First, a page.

Donovan Richards Jr. assumed leadership of Queens — one of New York City’s five boroughs — 14 months ago, when he became Borough President and city staff worked mostly off site. He represents 2.4 million people, many of whom, in years past, commuted to work every day via the city’s labyrinth of subway tunnels.
Richards knows that local government has responsibilities and life-or-death challenges it never can take for granted, regardless of who works where. But one of the greatest lessons that the past two years taught Queens agencies is that hybrid work is good, he believes. Here are his tips for managing hybrid employees.
Trust and Hold Accountable
Employers should not babysit their workers. “When you have a team that’s fully bought into the mission of what we’re trying to achieve, there’s a collective push to make sure we’re hitting on all cylinders, wherever we’re working,” Richards said.
But government serves a unique purpose, and disappointing constituents is unacceptable. “We as public servants have a responsibility to address [constituent] issues as they come up, whether we’re sitting behind a computer at home or whether we’re in the office, period,” he said.
Borough residents have told Richards about problems that his employees (working remotely) helped fix, and that gave him confidence and trust in the professionalism of his workforce.
“That’s the way I define success in my office,” Richards said. “Are we meeting the needs of the people? And arguably, you could say there are some people who report to offices and agencies who don’t get anything done.”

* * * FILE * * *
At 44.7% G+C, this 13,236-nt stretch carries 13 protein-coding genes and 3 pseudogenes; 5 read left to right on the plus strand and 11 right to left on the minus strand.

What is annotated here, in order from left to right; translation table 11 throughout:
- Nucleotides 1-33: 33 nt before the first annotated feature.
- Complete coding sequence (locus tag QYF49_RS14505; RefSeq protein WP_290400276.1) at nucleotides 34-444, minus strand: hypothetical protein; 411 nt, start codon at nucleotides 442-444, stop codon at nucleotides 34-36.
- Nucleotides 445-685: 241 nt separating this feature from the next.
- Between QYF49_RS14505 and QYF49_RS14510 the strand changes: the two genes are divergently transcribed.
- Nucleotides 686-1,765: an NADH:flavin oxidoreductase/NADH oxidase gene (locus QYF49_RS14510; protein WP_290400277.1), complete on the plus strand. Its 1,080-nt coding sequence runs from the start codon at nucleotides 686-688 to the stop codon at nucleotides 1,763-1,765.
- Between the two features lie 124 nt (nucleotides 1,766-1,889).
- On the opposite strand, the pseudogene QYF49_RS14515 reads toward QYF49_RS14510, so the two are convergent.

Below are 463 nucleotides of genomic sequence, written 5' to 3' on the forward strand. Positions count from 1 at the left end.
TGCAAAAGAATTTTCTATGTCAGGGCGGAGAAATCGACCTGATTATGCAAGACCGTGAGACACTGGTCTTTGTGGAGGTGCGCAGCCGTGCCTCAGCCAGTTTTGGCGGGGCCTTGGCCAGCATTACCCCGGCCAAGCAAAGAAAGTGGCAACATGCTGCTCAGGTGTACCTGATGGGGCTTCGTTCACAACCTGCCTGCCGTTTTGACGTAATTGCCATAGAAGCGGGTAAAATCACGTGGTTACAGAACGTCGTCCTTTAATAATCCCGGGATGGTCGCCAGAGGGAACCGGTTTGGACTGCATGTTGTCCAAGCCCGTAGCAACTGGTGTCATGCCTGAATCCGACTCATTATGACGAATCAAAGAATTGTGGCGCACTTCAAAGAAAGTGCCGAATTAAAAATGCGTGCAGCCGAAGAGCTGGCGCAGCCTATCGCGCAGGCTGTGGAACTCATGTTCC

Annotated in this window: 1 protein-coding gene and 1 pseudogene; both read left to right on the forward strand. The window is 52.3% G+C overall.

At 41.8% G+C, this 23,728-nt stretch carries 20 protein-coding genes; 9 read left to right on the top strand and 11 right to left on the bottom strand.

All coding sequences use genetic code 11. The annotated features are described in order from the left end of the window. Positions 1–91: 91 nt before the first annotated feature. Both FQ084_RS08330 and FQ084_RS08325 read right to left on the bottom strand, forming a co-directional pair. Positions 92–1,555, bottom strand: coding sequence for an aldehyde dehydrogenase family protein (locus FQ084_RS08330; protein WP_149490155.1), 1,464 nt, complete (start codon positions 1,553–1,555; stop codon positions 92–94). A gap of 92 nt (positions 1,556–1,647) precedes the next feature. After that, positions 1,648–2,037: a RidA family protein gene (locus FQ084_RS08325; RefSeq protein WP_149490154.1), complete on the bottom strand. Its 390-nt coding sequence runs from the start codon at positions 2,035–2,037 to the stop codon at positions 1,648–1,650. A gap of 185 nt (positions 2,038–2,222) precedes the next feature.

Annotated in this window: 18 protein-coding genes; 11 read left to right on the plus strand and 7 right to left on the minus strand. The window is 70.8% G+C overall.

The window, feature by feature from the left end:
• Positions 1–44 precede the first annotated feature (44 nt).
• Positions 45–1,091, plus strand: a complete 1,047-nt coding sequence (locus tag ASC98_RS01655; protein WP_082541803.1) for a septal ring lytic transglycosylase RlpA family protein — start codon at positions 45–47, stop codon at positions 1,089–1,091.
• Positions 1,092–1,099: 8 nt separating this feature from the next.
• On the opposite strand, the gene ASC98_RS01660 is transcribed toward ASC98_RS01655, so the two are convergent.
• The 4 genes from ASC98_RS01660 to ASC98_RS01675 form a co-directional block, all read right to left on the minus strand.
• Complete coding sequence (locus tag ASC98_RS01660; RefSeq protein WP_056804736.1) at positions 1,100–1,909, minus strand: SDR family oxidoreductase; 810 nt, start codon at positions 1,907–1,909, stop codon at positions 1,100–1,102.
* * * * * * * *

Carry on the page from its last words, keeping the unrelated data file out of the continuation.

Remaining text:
Communication, important for any workforce, is particularly critical when employees work remotely. Richards expects his department heads to regularly check in with their staff — but the idea is to have open dialogue, not act like Big Brother. And if borough workers don’t have the technology they need for remote work, he wants his office to know so that IT staff can provide it.
Although the benefits of hybrid work far outweigh any shortcomings, Richards said, he acknowledged that “there’s nothing like a person-to-person interaction, face-to-face, being able to get together, learn personalities and hear ideas.” In other words, make the most of in-office time with colleagues.
Embrace the New Reality
Richards said the past should be remembered, not emulated. “We cannot reflectively go back to the old way of doing things,” he said. “We cannot re-conform to the antiquated pre-pandemic practice of inflexible in-office work.”
For one thing, the past two years demonstrated the value of mental health and wellness, and Richards wants to give borough employees the space they need to deal with both personal and professional responsibilities.
“I want to provide the workers in our office a healthy work-life balance where, yes, if they need to pick up their children, they’re provided that opportunity … as well as make sure that because employees are on the city of New York’s clock, they are providing the services they’re being paid to,” he explained.
Be Willing to Experiment
Committing to a hybrid model was a no-brainer, Richards said. At first, all borough workers could select one day per week — Tuesday, Wednesday or Thursday — to work from home. The borough just expanded that to two days per week.
There eventually may be flexibility around taking long weekends, but employees should be in the office on Mondays, Richards said. “Monday is the start of the work week, so we really want people to come in and get the juices flowing.”
The policy is voluntary: If people want to be in the office five days per week, they certainly can be.
“By striking the right balance between remote and an in-office work situation, we can pave the way for a healthier future for employees, a more productive future for organizations they work for, and better outcomes for those we strive to serve,” Richards said.
After all, he asked, “If you can’t take care of your home and your mental health, how can you fully commit yourself to the public?”
This article is an excerpt from GovLoop’s guide “Solving Your Hybrid Workforce Problems.”